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Pricing Mithral Armor for Unusual Creatures


Rules Questions

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Sczarni

205 people marked this as FAQ candidate. 17 people marked this as a favorite.

QUESTION: What is the price of a Mithral chain shirt sized for a large, nonhumanoid creature?

1400gp? Or 4400gp?

Mithral light armor has an "Item Cost Modifier" of +1000gp, but when pricing Armor for Unusual Creatures it states to "apply the multipliers to cost and weight for the armor type in question" (which would be x4, in this case).

Which is done first? The modifier? Or the multiplier?

This question comes up fairly often, as can be seen here:
Cost of Large Mithril Chain Shirt Barding for Nonhumanoid? 1,400gp or 4,400gp?
Mithral shirt barding
Animal Companions and Size Changes for Equipment
Mithril Barding - Large Creature
Barding and special material
Cost modifiers for size.
Special materials and small armor
Mount Armor - Special Materials
Question / Request for mithral

It even interrupts unrelated threads, such as HERE, HERE, HERE, HERE and HERE.

Can we please get this added to the FAQ?

Grand Lodge

As per requested in another topic about this, adding different materials than just mithral to be included in this.

I seriously hope that item cost mofifier is added afterwards.
The fullplate for my Mammoth Rider's animal companion (Libi) would otherwise become way too expensive:
Huge Masterwork Noqual Fullplate:
(1.500x8) (size modifier) + 12.000 (noqual item cost modifier) + 150 masterwork = 24.150 gp vs (1.500 + 12.000 (noqual item cost modifier))x8 (size modifier) + 150 (masterwork) = 108.150 gp.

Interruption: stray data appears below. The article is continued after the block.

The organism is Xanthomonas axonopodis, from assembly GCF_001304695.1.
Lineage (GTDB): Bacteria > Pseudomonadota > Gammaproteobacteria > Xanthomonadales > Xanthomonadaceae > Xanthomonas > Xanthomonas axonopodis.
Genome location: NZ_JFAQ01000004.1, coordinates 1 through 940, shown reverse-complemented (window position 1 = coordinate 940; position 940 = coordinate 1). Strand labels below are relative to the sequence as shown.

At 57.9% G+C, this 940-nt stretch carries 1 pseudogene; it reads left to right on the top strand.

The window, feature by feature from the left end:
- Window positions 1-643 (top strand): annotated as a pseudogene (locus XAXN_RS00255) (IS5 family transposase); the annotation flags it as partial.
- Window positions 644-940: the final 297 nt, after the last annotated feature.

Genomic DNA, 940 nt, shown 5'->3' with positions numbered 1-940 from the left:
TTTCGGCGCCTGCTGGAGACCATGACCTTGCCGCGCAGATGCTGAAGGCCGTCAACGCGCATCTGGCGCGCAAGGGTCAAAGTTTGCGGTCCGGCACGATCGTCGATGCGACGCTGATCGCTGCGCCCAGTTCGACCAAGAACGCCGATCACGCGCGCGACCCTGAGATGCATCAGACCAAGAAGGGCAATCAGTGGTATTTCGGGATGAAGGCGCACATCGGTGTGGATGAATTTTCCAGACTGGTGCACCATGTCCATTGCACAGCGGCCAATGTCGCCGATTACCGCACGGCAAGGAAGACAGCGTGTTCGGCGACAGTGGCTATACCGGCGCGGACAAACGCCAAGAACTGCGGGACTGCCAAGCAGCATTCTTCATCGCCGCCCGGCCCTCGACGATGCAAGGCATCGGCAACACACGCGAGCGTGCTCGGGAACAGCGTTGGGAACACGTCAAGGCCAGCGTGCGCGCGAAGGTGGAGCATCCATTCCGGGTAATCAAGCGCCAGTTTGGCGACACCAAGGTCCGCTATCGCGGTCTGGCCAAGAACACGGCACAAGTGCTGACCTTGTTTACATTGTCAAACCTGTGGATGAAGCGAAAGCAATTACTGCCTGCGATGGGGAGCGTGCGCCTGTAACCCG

Let's add in another different material, adamantine, at some other sizes:
Adamantine is so costly that weapons and armor made from it are always of masterwork quality; the masterwork cost is included in the prices given below
Light armor +5,000 gp
Medium armor +10,000 gp
Heavy armor +15,000 gp

Huge Fullplate Barding:
(1.500x8)+15.000 = 27.000 vs (1.500+15.000-150)x8+150 = 130.950
Huge Fullplate (for a humanoid shape)
(1.500x4)+15.000 = 21.000 vs (1.500+15.000-150)x4+150 = 65.550
Large Chainshirt Barding
(100x4)+5.000 = 5.400 vs (100+5.000-150)x4+150 = 19.950
Large Chainshirt
(100x2)+5.000 = 5.200 vs (100+5.000-150)x2+150 = 10.050

Silver Crusade

Few people would argue that you multiply the masterwork cost of mundane armor.

A masterwork chain shirt for a large, nonhumanoid creature would cost 550gp [(100×4)+150], not 1000gp [(100+150)×4].

Same reasoning should apply to Mithral and Adamantine.

Also, the entry for Mithral states "Item Cost Modifier". What's the item we're applying this modifier to? A large-sized, nonhumanoid chain shirt.

Grand Lodge

Considering the at least 9 separate topics and at least 6 interrupted topics Nefreet links to, there are enough people on the forums who like to argue over that.


The distinction here is that barding is not exactly armor. I mean, it obvious is armor in that it protects the wearer, but the game uses "Armor" to describe the armor that PCs wear. Barding uses many of the same rules as armor, but it is (obviously) bigger and more costly to make.

I've never multiplied masterwork costs, but I do multiply special material costs, because 4 times as much stuff costs four times as much.

Grand Lodge

Damanta wrote:

As per requested in another topic about this, adding different materials than just mithral to be included in this.

As materials go, mithral is the only real issue, because munchkins try to use the half weight of mithral compared to standard metal armor, to fudge arguments that mithral armor should cost half of what would be it's proper price.


Why would you not multiply the cost for special materials? You're using more of it, after all.

Sczarni

LazarX wrote:
munchkins try to use the half weight of mithral compared to standard metal armor, to fudge arguments that mithral armor should cost half of what would be it's proper price.

When I asked that question a couple years ago, the response came back that you pay the pre-Mithral price.